Monday, November 06, 2006

Hanoi City Tour: Hanoi Hilton

Every country has her own history of prosperity and poverty, joy and misery, war and peace. Vietnam is no different. In fact, this country has probably seen more than her fair share of war and political unrest in the past century. From the (First) Indochina War when the Vietnamese nationalists (Viet Minh) battled against the French for independance (1946 - 1954) to the American Resistance War (1959 - 1975) when Vietnam became the battlefield for various foreign powers, including America and the USSR; the people of Vietnam have seen their motherland ravaged by both colonial and nationalistic forces. And no other place in Hanoi has been more of a witness to the atrocities of war than Hoa Lo Prison.

Built in 1896 by the French as their Maison Centrale or prison, the original sprawling complex was used to hold Vietnamese political prisoners where they were often subjected to brutal torture, mental anguish, brainwashing and eventually, execution.

When the Viet Minh wrestled independance from the French, the prison was renamed Hoa Lo (meaning fiery furnace) and used by the revolutionaries to incarcerate rebels and just about anyone who dared to defy their orders.

Now, only a small part of the original prison complex remains because a big portion of the property has been torn down and in its place now stands a modern highrise. The huge wooden front door with the words "Maison Centrale" in large letters etched onto its grand arch still stands, serving as the main entrance to what is now Hoa Lo Prison Museum.

There are a lot of prison artifacts on display like the type uniforms the inmates wore, their meal bowls and utensils, shoes, even a radio. One particularly odd item was a terracotta lightning rod shaped like one of those hats the dancers in a Thai traditional performance would wear.

This is definitely not a place for the weak of heart as there are many gory exhibits and pictures depicting various ways of torture, abuse and execution, by the French as well by the Vietnamese revolutionaries.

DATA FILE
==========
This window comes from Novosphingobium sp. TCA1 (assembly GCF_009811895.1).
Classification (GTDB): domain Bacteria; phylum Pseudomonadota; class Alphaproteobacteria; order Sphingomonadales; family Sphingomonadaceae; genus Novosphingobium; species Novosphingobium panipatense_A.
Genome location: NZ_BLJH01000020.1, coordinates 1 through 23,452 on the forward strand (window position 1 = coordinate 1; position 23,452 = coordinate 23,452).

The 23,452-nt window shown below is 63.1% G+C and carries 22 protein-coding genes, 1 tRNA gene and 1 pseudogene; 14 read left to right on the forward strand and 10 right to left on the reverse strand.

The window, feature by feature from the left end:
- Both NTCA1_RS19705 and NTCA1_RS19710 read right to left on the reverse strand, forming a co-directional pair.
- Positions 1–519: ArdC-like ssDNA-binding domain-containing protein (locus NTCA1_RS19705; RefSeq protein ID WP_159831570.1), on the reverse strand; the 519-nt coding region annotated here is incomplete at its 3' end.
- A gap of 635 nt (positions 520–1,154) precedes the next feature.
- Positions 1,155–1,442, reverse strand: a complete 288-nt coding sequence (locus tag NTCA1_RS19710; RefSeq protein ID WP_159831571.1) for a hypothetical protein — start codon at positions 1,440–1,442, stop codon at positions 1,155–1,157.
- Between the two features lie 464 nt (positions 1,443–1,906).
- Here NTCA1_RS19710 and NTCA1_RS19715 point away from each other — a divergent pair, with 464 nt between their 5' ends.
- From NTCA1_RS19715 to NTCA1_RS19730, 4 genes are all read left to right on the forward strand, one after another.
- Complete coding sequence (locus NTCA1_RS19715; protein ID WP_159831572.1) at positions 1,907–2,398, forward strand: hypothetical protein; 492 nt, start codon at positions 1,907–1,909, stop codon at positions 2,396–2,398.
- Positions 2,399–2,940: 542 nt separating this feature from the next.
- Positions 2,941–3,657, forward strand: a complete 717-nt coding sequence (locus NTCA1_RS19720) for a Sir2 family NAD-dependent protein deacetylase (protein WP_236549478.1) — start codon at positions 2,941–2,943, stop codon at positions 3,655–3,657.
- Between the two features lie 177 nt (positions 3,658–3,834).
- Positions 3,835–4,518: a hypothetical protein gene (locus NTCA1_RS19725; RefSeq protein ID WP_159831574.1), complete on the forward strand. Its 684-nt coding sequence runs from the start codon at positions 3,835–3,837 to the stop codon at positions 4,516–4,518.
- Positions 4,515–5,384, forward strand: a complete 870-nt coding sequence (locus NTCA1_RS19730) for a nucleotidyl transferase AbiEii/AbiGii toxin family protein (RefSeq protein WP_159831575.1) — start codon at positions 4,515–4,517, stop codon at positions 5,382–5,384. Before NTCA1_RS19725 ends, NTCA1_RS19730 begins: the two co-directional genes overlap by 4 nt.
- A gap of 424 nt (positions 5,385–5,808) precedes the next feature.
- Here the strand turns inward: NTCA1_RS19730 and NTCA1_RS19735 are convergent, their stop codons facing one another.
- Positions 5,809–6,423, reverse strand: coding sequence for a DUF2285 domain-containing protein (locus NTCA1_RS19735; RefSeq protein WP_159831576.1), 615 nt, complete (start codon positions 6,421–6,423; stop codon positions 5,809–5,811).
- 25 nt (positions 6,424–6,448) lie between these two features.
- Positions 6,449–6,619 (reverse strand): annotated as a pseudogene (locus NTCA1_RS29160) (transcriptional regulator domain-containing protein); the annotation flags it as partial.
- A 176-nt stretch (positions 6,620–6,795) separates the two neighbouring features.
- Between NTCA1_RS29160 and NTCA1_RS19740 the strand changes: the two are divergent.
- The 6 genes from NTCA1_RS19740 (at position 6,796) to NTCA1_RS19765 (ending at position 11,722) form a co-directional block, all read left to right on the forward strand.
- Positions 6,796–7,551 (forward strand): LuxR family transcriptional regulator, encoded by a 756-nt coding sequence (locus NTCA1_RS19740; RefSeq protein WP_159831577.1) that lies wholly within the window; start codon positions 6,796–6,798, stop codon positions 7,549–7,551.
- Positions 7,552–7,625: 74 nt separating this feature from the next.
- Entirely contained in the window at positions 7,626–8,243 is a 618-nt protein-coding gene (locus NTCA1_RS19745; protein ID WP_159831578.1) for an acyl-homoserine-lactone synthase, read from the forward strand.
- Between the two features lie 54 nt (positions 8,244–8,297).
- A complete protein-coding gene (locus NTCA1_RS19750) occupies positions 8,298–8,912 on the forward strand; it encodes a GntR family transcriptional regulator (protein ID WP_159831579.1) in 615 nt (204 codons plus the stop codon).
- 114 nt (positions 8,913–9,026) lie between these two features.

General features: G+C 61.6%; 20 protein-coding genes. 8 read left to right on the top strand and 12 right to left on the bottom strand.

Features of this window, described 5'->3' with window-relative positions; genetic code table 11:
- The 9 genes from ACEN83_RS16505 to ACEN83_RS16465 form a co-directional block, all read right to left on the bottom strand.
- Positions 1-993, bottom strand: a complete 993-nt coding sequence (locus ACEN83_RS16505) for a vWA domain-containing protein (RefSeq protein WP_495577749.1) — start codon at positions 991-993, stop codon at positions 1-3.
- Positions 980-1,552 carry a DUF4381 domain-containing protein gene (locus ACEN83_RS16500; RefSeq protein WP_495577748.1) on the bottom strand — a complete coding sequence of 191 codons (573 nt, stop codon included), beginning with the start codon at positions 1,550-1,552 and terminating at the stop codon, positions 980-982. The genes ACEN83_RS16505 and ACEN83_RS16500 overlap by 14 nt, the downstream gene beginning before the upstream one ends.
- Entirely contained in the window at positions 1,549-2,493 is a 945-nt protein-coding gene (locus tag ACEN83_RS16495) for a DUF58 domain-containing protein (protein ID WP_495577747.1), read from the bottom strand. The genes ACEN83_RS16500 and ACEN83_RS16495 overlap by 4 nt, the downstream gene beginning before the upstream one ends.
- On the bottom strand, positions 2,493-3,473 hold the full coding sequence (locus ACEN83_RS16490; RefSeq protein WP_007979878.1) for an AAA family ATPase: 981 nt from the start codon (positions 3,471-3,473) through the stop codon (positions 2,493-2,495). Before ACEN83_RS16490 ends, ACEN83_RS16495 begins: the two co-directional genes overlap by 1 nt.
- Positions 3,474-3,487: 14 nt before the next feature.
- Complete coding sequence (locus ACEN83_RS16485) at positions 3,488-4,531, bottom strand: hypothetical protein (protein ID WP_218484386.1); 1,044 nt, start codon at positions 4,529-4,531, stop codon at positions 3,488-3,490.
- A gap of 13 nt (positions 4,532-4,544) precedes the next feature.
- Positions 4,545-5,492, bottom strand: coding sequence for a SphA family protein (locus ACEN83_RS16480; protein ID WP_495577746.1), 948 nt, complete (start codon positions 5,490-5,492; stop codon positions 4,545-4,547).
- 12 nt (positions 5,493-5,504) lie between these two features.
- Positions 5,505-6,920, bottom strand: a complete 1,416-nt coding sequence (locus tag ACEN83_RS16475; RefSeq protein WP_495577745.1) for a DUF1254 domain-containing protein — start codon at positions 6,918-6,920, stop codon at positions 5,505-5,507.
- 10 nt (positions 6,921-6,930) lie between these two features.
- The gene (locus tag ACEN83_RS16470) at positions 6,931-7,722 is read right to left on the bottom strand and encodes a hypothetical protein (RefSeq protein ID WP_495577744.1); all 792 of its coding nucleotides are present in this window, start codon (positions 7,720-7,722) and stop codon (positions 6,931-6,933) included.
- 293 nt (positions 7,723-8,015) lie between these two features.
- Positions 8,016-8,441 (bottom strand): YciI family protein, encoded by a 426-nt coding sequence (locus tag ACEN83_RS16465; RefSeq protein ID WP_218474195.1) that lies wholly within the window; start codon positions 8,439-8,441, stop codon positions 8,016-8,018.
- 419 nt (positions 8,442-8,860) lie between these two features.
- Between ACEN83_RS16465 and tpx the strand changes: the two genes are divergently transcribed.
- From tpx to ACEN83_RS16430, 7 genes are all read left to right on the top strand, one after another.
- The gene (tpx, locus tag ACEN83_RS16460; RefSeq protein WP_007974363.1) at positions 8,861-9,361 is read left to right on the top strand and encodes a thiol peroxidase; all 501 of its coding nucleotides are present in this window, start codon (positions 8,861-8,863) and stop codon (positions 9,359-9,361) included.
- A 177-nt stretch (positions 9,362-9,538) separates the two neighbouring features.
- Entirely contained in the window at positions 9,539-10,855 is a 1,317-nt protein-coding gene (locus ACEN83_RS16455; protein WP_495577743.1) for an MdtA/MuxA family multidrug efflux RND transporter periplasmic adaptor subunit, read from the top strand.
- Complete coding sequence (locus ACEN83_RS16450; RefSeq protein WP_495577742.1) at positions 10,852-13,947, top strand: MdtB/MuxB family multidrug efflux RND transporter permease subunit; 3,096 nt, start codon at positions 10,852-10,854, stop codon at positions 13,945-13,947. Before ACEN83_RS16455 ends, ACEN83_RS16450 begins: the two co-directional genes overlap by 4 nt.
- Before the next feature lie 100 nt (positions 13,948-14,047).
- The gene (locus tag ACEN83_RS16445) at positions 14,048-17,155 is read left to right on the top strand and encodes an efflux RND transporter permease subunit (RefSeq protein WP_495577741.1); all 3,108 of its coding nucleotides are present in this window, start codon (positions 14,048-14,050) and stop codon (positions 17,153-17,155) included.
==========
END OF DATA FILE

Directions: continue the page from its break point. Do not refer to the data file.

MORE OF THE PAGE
It is particularly disturbing to peer into the isolation cells (the dungeon) to see the filthy, dark and cramped quarters in which the prisoners were tortured both physically and mentally, often by inducing paralysis, blindness and other diseases to break their body and spirit.

There was also a real guillotine on display which the French used to behead the death-row prisoners. A sign on the platform warns the visitor not to put his head through the hole (lunette) under any circumstance. Now why would anyone do such a silly thing like that.....

Baskets were placed at the foot of the guillotine to collect the decapitated heads that were then paraded around town to serve as a warning to people contemplating on a career in rebellion.

In a small courtyard lies a small portion of a cell where a famous Vietnamese revolutionary named Nguyen Van Cu was kept and eventually escaped by digging his way through the sewer network underneath the prison complex. Nguyen later became one of the most powerful political figures of modern Vietnam.

An entire upper floor was dedicated to telling the Vietnamese side of the American POW story. Showcases of American Army outfits like the parachute and pilot's uniform above explain how the US military were actively bombing Hanoi and other parts of Northern Vietnam until their planes were shot down and the pilots sent to Hoa Lo.

Little is mentioned of horrific methods of torture and abuse by the Viet Cong, prompting the American POWs to coin up the moniker "Hanoi Hilton" for the prison. Instead there were pictures of them playing pool, cooking and attending Mass. Even the dreaded "Blue Room" where many new prisoners were interrogated and tortured has been dressed up to look like decent living quarters.

The guide took great pains to point out that current US senator John McCain was a POW in Hoa Lo for about five years (1967 - 1973).

In the side courtyard stands a very tall and shady almond tree. A signboard describes the therapeutic uses of the bark and leaves as well as other recreational purposes for the branches and various parts of the tree.

They say that history is written by the victor. While it is apparent that in the end, the Vietnamese government prevailed; after seeing all the hardship and torture that the prison inmates went through here in the Hanoi Hilton, I seriously wonder if anybody won at all.

Technorati Profile

No comments: